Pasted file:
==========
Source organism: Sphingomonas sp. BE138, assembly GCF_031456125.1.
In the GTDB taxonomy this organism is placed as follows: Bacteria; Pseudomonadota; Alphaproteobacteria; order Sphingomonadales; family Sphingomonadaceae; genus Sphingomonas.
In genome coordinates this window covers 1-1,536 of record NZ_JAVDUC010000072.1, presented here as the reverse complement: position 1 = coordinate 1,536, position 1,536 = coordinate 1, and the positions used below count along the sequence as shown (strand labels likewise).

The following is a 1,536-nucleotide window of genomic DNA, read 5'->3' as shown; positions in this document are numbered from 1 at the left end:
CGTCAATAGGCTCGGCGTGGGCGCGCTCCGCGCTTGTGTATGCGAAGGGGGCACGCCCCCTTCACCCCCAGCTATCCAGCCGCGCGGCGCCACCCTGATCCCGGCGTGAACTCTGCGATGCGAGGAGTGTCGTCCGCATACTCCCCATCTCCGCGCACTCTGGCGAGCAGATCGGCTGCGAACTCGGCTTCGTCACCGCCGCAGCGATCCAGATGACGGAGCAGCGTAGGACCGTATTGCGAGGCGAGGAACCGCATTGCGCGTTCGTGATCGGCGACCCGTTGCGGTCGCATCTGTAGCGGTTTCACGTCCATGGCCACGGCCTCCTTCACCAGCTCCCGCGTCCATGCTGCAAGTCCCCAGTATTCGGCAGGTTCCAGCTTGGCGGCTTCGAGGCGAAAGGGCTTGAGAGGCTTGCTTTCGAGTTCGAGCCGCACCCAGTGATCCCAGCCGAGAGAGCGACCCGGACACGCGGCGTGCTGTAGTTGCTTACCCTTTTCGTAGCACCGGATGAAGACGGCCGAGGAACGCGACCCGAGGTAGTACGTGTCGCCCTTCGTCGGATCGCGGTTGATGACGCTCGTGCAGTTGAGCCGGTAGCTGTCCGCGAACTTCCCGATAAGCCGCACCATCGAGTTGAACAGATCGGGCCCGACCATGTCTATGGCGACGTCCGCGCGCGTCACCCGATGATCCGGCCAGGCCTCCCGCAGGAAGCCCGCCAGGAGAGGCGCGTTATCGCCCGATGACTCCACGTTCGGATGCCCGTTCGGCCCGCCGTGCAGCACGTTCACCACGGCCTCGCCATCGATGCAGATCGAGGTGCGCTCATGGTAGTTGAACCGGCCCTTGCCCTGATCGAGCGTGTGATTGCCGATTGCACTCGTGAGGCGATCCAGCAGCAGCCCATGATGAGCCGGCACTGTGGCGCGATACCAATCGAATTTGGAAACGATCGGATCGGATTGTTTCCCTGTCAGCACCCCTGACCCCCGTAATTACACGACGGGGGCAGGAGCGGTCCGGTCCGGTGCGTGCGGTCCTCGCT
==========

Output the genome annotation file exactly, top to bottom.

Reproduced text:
Source organism: Sphingomonas sp. BE138, assembly GCF_031456125.1.
In the GTDB taxonomy this organism is placed as follows: Bacteria; Pseudomonadota; Alphaproteobacteria; order Sphingomonadales; family Sphingomonadaceae; genus Sphingomonas.
In genome coordinates this window covers 1-1,536 of record NZ_JAVDUC010000072.1, presented here as the reverse complement: position 1 = coordinate 1,536, position 1,536 = coordinate 1, and the positions used below count along the sequence as shown (strand labels likewise).

The following is a 1,536-nucleotide window of genomic DNA, read 5'->3' as shown; positions in this document are numbered from 1 at the left end:
CGTCAATAGGCTCGGCGTGGGCGCGCTCCGCGCTTGTGTATGCGAAGGGGGCACGCCCCCTTCACCCCCAGCTATCCAGCCGCGCGGCGCCACCCTGATCCCGGCGTGAACTCTGCGATGCGAGGAGTGTCGTCCGCATACTCCCCATCTCCGCGCACTCTGGCGAGCAGATCGGCTGCGAACTCGGCTTCGTCACCGCCGCAGCGATCCAGATGACGGAGCAGCGTAGGACCGTATTGCGAGGCGAGGAACCGCATTGCGCGTTCGTGATCGGCGACCCGTTGCGGTCGCATCTGTAGCGGTTTCACGTCCATGGCCACGGCCTCCTTCACCAGCTCCCGCGTCCATGCTGCAAGTCCCCAGTATTCGGCAGGTTCCAGCTTGGCGGCTTCGAGGCGAAAGGGCTTGAGAGGCTTGCTTTCGAGTTCGAGCCGCACCCAGTGATCCCAGCCGAGAGAGCGACCCGGACACGCGGCGTGCTGTAGTTGCTTACCCTTTTCGTAGCACCGGATGAAGACGGCCGAGGAACGCGACCCGAGGTAGTACGTGTCGCCCTTCGTCGGATCGCGGTTGATGACGCTCGTGCAGTTGAGCCGGTAGCTGTCCGCGAACTTCCCGATAAGCCGCACCATCGAGTTGAACAGATCGGGCCCGACCATGTCTATGGCGACGTCCGCGCGCGTCACCCGATGATCCGGCCAGGCCTCCCGCAGGAAGCCCGCCAGGAGAGGCGCGTTATCGCCCGATGACTCCACGTTCGGATGCCCGTTCGGCCCGCCGTGCAGCACGTTCACCACGGCCTCGCCATCGATGCAGATCGAGGTGCGCTCATGGTAGTTGAACCGGCCCTTGCCCTGATCGAGCGTGTGATTGCCGATTGCACTCGTGAGGCGATCCAGCAGCAGCCCATGATGAGCCGGCACTGTGGCGCGATACCAATCGAATTTGGAAACGATCGGATCGGATTGTTTCCCTGTCAGCACCCCTGACCCCCGTAATTACACGACGGGGGCAGGAGCGGTCCGGTCCGGTGCGTGCGGTCCTCGCT